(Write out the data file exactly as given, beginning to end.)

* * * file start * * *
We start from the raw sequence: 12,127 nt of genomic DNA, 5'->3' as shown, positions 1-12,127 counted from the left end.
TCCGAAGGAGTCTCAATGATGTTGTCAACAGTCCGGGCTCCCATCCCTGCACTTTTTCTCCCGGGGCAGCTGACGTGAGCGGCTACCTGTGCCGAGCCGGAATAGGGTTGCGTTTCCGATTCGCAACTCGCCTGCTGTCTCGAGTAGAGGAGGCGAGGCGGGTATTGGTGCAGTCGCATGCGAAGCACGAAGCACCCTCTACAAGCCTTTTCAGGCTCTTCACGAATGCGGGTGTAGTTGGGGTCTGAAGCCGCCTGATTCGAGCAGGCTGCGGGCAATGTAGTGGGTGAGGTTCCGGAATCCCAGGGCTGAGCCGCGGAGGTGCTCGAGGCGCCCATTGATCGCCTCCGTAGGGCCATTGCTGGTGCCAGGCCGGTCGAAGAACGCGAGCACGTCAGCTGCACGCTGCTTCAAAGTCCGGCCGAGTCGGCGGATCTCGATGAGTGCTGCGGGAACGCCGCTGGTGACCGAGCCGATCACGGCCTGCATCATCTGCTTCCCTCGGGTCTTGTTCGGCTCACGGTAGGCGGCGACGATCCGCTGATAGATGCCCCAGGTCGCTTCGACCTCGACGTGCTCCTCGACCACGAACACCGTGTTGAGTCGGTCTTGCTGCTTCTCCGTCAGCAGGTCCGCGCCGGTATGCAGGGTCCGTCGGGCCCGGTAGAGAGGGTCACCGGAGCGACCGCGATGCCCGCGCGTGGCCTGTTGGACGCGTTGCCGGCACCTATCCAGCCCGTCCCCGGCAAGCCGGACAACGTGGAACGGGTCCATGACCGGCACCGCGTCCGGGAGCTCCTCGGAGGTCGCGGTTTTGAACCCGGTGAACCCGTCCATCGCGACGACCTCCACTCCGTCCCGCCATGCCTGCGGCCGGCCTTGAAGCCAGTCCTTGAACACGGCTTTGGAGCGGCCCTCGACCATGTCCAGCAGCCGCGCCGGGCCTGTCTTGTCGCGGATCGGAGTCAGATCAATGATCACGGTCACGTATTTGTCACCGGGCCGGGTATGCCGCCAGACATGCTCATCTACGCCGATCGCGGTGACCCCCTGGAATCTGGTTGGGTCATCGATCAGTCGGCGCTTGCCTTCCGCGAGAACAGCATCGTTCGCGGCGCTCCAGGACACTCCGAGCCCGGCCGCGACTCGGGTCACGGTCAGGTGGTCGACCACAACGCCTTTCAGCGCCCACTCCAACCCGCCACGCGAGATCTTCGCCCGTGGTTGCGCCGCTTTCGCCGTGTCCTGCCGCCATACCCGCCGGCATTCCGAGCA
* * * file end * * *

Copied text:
We start from the raw sequence: 12,127 nt of genomic DNA, 5'->3' as shown, positions 1-12,127 counted from the left end.
TCCGAAGGAGTCTCAATGATGTTGTCAACAGTCCGGGCTCCCATCCCTGCACTTTTTCTCCCGGGGCAGCTGACGTGAGCGGCTACCTGTGCCGAGCCGGAATAGGGTTGCGTTTCCGATTCGCAACTCGCCTGCTGTCTCGAGTAGAGGAGGCGAGGCGGGTATTGGTGCAGTCGCATGCGAAGCACGAAGCACCCTCTACAAGCCTTTTCAGGCTCTTCACGAATGCGGGTGTAGTTGGGGTCTGAAGCCGCCTGATTCGAGCAGGCTGCGGGCAATGTAGTGGGTGAGGTTCCGGAATCCCAGGGCTGAGCCGCGGAGGTGCTCGAGGCGCCCATTGATCGCCTCCGTAGGGCCATTGCTGGTGCCAGGCCGGTCGAAGAACGCGAGCACGTCAGCTGCACGCTGCTTCAAAGTCCGGCCGAGTCGGCGGATCTCGATGAGTGCTGCGGGAACGCCGCTGGTGACCGAGCCGATCACGGCCTGCATCATCTGCTTCCCTCGGGTCTTGTTCGGCTCACGGTAGGCGGCGACGATCCGCTGATAGATGCCCCAGGTCGCTTCGACCTCGACGTGCTCCTCGACCACGAACACCGTGTTGAGTCGGTCTTGCTGCTTCTCCGTCAGCAGGTCCGCGCCGGTATGCAGGGTCCGTCGGGCCCGGTAGAGAGGGTCACCGGAGCGACCGCGATGCCCGCGCGTGGCCTGTTGGACGCGTTGCCGGCACCTATCCAGCCCGTCCCCGGCAAGCCGGACAACGTGGAACGGGTCCATGACCGGCACCGCGTCCGGGAGCTCCTCGGAGGTCGCGGTTTTGAACCCGGTGAACCCGTCCATCGCGACGACCTCCACTCCGTCCCGCCATGCCTGCGGCCGGCCTTGAAGCCAGTCCTTGAACACGGCTTTGGAGCGGCCCTCGACCATGTCCAGCAGCCGCGCCGGGCCTGTCTTGTCGCGGATCGGAGTCAGATCAATGATCACGGTCACGTATTTGTCACCGGGCCGGGTATGCCGCCAGACATGCTCATCTACGCCGATCGCGGTGACCCCCTGGAATCTGGTTGGGTCATCGATCAGTCGGCGCTTGCCTTCCGCGAGAACAGCATCGTTCGCGGCGCTCCAGGACACTCCGAGCCCGGCCGCGACTCGGGTCACGGTCAGGTGGTCGACCACAACGCCTTTCAGCGCCCACTCCAACCCGCCACGCGAGATCTTCGCCCGTGGTTGCGCCGCTTTCGCCGTGTCCTGCCGCCATACCCGCCGGCATTCCGAGCA